This newspaper has been, since its foundation in 1990, a supporter of Britain's membership of the European Community, which became the European Union three years later. We recognise, however, that this is a position that has been undermined by many of its supporters. For too long, it has been held to be self-evident that EU membership is a good thing, and anyone who disagreed was derided. Yet it is not self-evident to most of the British people who, since the euro went critical in 2010, have told pollsters that they want the UK to leave.
It is worth returning to the basic arguments for and against British membership of the EU, therefore. The Independent on Sunday welcomes David Cameron's decision to do just that, by delivering a speech in the Netherlands next Tuesday. But the speech that has become so loaded with significance that Daniel Day-Lewis would be unable to do it justice on a Hollywood set littered with bodies.
We did not expect the Prime Minister to try to repeat Harold Wilson's scheme for holding together his disunited party, without any of the old schemer's guile and charm. Mr Wilson engaged in a cosmetic renegotiation of the UK's terms of accession – something to do with New Zealand butter – so that he could claim to have secured a better deal to put to the people in the referendum.
Mr Cameron seems determined to repeat history as both farce and tragedy. Farce, because he gave away his negotiating position by saying in July that pulling out of the EU would be "a complete denial of our national interests". (George Osborne, the Chancellor, seems to have belatedly spotted the flaw in this plan, saying last week: "In order that we can remain in the European Union, the EU must change.") The Prime Minister's policy is also tragic, in that he and the Chancellor seem to have been buffeted into promising a referendum that could, as in Wilson's case, result in the confirmation of Britain's membership, but which could mean the ending of it. A referendum at some point is probably necessary and democratic, but promising it now risks several years of business uncertainty, as Ed Miliband warned last week.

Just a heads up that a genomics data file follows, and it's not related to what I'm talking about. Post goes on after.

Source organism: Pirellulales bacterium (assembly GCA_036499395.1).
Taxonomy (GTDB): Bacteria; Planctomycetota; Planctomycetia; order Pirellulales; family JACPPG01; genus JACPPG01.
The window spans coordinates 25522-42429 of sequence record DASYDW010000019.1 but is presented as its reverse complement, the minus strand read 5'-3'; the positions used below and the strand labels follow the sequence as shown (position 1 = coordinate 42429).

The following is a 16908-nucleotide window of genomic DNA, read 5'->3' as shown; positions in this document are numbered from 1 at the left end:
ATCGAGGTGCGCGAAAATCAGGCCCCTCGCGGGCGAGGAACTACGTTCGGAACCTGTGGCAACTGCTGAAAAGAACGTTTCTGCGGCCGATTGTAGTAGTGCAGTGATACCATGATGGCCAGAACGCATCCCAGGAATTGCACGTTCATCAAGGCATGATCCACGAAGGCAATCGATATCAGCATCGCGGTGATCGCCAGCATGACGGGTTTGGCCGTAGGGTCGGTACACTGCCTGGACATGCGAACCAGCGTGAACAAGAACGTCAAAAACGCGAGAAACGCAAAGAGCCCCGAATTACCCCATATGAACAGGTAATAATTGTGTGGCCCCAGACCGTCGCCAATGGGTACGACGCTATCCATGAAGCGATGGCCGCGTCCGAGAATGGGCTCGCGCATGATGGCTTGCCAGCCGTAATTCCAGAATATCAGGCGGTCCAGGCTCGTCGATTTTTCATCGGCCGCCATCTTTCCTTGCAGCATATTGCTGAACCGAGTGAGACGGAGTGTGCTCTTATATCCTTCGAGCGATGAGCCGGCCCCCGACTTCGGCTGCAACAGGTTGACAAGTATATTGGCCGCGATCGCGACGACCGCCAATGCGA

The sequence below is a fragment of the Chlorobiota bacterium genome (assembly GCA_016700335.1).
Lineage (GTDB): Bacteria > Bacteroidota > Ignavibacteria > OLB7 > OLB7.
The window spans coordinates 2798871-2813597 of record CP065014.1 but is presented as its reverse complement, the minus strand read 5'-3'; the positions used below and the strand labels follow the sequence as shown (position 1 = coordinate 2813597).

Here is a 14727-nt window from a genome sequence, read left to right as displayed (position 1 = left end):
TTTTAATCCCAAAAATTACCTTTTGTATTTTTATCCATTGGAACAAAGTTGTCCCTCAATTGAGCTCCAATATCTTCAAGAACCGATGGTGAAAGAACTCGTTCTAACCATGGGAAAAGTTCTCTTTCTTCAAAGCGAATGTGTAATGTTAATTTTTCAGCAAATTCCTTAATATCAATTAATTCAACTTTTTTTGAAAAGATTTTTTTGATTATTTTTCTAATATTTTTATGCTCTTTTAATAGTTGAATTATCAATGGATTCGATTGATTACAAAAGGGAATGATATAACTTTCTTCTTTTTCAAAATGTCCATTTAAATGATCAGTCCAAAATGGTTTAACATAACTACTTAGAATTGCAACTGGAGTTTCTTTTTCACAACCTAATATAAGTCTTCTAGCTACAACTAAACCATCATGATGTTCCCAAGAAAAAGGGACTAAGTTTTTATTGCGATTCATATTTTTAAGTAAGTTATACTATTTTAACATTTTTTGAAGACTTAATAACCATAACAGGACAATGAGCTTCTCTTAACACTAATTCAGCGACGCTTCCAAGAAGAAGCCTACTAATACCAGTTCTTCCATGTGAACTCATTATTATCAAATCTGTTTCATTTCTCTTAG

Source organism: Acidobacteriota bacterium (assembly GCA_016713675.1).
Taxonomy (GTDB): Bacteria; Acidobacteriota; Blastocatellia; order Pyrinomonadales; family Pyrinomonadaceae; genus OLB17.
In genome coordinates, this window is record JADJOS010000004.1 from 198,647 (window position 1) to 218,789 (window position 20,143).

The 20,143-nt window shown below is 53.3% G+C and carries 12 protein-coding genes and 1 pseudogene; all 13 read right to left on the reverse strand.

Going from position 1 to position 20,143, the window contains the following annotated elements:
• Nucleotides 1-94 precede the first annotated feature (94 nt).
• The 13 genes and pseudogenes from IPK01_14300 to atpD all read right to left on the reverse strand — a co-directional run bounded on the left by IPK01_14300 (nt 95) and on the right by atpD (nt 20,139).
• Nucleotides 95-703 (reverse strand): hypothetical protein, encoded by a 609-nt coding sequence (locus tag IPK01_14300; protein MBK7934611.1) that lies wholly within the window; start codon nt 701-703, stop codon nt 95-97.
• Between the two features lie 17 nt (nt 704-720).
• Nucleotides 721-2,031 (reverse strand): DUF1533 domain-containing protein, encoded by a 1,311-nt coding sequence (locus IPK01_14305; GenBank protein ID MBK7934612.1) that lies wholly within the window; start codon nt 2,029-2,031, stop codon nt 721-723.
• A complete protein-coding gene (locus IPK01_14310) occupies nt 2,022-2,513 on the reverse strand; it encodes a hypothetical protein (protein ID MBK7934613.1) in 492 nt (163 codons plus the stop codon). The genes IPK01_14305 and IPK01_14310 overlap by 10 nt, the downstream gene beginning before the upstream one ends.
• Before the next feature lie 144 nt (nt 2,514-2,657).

The EU is some years away from completing the closer political union of the eurozone; still further from agreeing the relationship between the euro and non-euro members of the single market. Any British prime minister ought to fight for the national interest in those negotiations ahead, and then and only then seek the consent of the British people for any new arrangements. By trying to buy off the Ukip threat on his right flank, Mr Cameron has succeeded only in encouraging the notion that withdrawal would end all our irritations with Europe. Party interest has triumphed over national interest.
The trouble is that the worst people to make the case for the EU are those who told us adopting the euro was a good idea. Lord Heseltine, you are not helping.
The case for Britain in the EU, to go back to the beginning, is that the single market makes us richer, and that we could not be sure that we would have access to it if we left. Mr Cameron had a historic opportunity to be the Eurosceptic voice that would make that argument. Instead, the only message from his speech next week will be whether and how he promises an "in or out" referendum.
We hope we are wrong, but it looks as if the way the Prime Minister has gone about next week's speech has been "a complete denial of our national interests".